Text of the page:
Doctor Strange

Tilda improvised this.

With its trippy inter-dimensional mysticism and heady philosophy, “Doctor Strange” marks the first time in a while that a Marvel Cinematic Universe™ movie has offered anything new to look at or think about. It’s yet another origin story (and similar to Iron Man’s at that), but the mind-bending aesthetic trappings give it a lift. And like “Guardians of the Galaxy,” it stands alone with no direct connection to the Avengers while establishing tantalizing possibilities for future interactions.

Directed by horror veteran Scott Derrickson (“Sinister,” “The Exorcism of Emily Rose”), “Doctor Strange” also boasts the best opening sequence of any Marvel film so far, in which Tilda Swinton (good) and Mads Mikkelsen (bad) and their respective cohorts fight in a gravity-defying, reality-skewing parallel version of London. We don’t know yet who these people are or how this world works, but we understand enough to be drawn into the action, riveted by the “Inception”-like visuals of buildings and streets folding and collapsing on themselves.

Grabbing the audience’s attention right out of the gate is a smart choice anyway, but it’s especially shrewd here, since otherwise there isn’t much action for a while. In New York City, the brilliant but self-centered neurosurgeon Dr. Stephen Strange (Benedict Cumberbatch), his precious hands shattered in a nasty car accident, turns in desperation to Eastern medicine for healing. A sarcastic fellow from the “House M.D.” school of medicine (right down to the phony-sounding American accent), Dr. Strange is crestfallen to discover that the “doctor” he’s been referred to, a Nepalese mystic named The Ancient One (that’s Swinton) who lives in a remote hideaway called Kamar-Taj, isn’t a doctor so much as a sorcerer. Her assertion that he can only regain the full use of his hands through spiritual healing outrages him. “There is no such thing as spirit!” he declares. Then The Ancient One knocks his spirit out of his body for a few seconds so he can see the astral plane. That shuts him up.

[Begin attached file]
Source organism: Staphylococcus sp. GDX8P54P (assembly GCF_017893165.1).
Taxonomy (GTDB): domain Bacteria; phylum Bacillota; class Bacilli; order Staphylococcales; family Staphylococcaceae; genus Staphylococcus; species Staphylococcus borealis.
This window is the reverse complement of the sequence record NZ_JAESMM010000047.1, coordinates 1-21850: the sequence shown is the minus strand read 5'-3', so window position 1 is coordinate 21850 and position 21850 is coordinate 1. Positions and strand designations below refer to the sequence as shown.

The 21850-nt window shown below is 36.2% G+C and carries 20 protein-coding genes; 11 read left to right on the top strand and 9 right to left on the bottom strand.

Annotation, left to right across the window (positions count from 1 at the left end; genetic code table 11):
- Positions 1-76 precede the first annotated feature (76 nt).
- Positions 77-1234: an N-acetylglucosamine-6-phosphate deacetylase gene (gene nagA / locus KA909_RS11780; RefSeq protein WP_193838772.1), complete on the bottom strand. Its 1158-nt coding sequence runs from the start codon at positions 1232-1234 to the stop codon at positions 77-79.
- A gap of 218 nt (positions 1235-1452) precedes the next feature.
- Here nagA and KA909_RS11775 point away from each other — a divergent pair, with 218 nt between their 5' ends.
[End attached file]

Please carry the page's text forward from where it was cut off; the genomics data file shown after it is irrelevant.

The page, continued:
He learns that the multiverse has countless alternate dimensions, some pleasant and some terrible. Practitioners of the mystic arts can open portals between dimensions, bending the laws of space and sometimes even of time. The Ancient One and her team of sorcerers are tasked with protecting our dimension from “mystic threats,” which now include Kaecilius (that’s Mikkelsen), an immortality-obsessed former Kamar-Taj pupil who stole a forbidden spell and intends to use it to merge our dimension with a dark one where time has no meaning (insert DMV joke here). Dr. Strange wants to learn the mystic arts to heal his body, not save the world, but you can guess where things are heading.

The Ancient One’s second in command, rule-stickler Mordo (Chiwetel Ejiofor), and Wong (Benedict Wong), Kamar-Taj’s librarian and protector of ancient secrets, assist in training Dr. Strange, who turns out to be a natural. Derrickson and his computer wizards do a grand job of making the mystical feel plausible, blending fantasy with reality and scoring some easy laughs with the juxtaposition. (Is the magical-looking word written on a card some kind of mantra? No, it’s Kamar-Taj’s Wi-Fi password.) This middle sequence goes on for too long, but things pick up again when the battle with Kaecilius begins in earnest and we’re treated to more fantastic manipulations of time and space.

The essential components here are no different from most superhero stories: a damaged everyman, a secret power, a hidden enemy, an on-again/off-again girlfriend (fellow surgeon Christine Palmer, played by Rachel McAdams). But the screenplay, credited to Derrickson, “Sinister” co-writer C. Robert Cargill, and Jon Spaihts (“Prometheus”), succeeds by diving head-first into the deeply nerdy mythology established by 50 years of comic books. Rather than squeeze Dr. Strange into the Marvel Cinematic Universe™, the film expands the MCU™ to allow for such things as inter-dimensional travel, alternate realities, and perhaps even the existence of a Higher Power. These new concepts are more than just window-dressing; they represent a fundamental change in this movie universe’s natural laws. It’s breezy, wide-eyed, psychedelic fun that opens the door to unlimited possibilities.

B+ (1 hr., 55 min.; PG-13, some violence and intense sequences.)